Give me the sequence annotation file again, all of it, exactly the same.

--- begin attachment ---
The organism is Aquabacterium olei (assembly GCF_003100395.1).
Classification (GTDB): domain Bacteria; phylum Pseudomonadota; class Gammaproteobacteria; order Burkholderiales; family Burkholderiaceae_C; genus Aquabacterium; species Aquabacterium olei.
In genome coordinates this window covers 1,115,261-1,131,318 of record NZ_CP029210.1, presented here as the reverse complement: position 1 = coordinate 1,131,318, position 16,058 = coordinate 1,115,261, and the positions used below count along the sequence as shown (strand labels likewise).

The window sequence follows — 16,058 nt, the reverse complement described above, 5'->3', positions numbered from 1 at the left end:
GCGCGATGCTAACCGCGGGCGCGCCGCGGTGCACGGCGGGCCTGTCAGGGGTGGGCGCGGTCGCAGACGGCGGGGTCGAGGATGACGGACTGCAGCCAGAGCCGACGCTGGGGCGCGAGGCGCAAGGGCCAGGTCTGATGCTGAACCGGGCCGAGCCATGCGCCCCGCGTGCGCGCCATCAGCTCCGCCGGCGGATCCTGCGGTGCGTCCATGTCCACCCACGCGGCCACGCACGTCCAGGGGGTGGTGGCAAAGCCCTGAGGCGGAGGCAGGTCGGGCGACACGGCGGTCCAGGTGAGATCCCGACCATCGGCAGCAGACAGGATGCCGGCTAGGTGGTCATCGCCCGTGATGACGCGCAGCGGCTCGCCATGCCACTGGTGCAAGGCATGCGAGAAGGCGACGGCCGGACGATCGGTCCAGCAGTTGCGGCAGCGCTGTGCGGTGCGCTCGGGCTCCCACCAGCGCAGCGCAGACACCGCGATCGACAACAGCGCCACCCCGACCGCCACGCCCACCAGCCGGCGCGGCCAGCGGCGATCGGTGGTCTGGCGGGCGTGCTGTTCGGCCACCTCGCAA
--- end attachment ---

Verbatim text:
The organism is Aquabacterium olei (assembly GCF_003100395.1).
Classification (GTDB): domain Bacteria; phylum Pseudomonadota; class Gammaproteobacteria; order Burkholderiales; family Burkholderiaceae_C; genus Aquabacterium; species Aquabacterium olei.
In genome coordinates this window covers 1,115,261-1,131,318 of record NZ_CP029210.1, presented here as the reverse complement: position 1 = coordinate 1,131,318, position 16,058 = coordinate 1,115,261, and the positions used below count along the sequence as shown (strand labels likewise).

The window sequence follows — 16,058 nt, the reverse complement described above, 5'->3', positions numbered from 1 at the left end:
GCGCGATGCTAACCGCGGGCGCGCCGCGGTGCACGGCGGGCCTGTCAGGGGTGGGCGCGGTCGCAGACGGCGGGGTCGAGGATGACGGACTGCAGCCAGAGCCGACGCTGGGGCGCGAGGCGCAAGGGCCAGGTCTGATGCTGAACCGGGCCGAGCCATGCGCCCCGCGTGCGCGCCATCAGCTCCGCCGGCGGATCCTGCGGTGCGTCCATGTCCACCCACGCGGCCACGCACGTCCAGGGGGTGGTGGCAAAGCCCTGAGGCGGAGGCAGGTCGGGCGACACGGCGGTCCAGGTGAGATCCCGACCATCGGCAGCAGACAGGATGCCGGCTAGGTGGTCATCGCCCGTGATGACGCGCAGCGGCTCGCCATGCCACTGGTGCAAGGCATGCGAGAAGGCGACGGCCGGACGATCGGTCCAGCAGTTGCGGCAGCGCTGTGCGGTGCGCTCGGGCTCCCACCAGCGCAGCGCAGACACCGCGATCGACAACAGCGCCACCCCGACCGCCACGCCCACCAGCCGGCGCGGCCAGCGGCGATCGGTGGTCTGGCGGGCGTGCTGTTCGGCCACCTCGCAA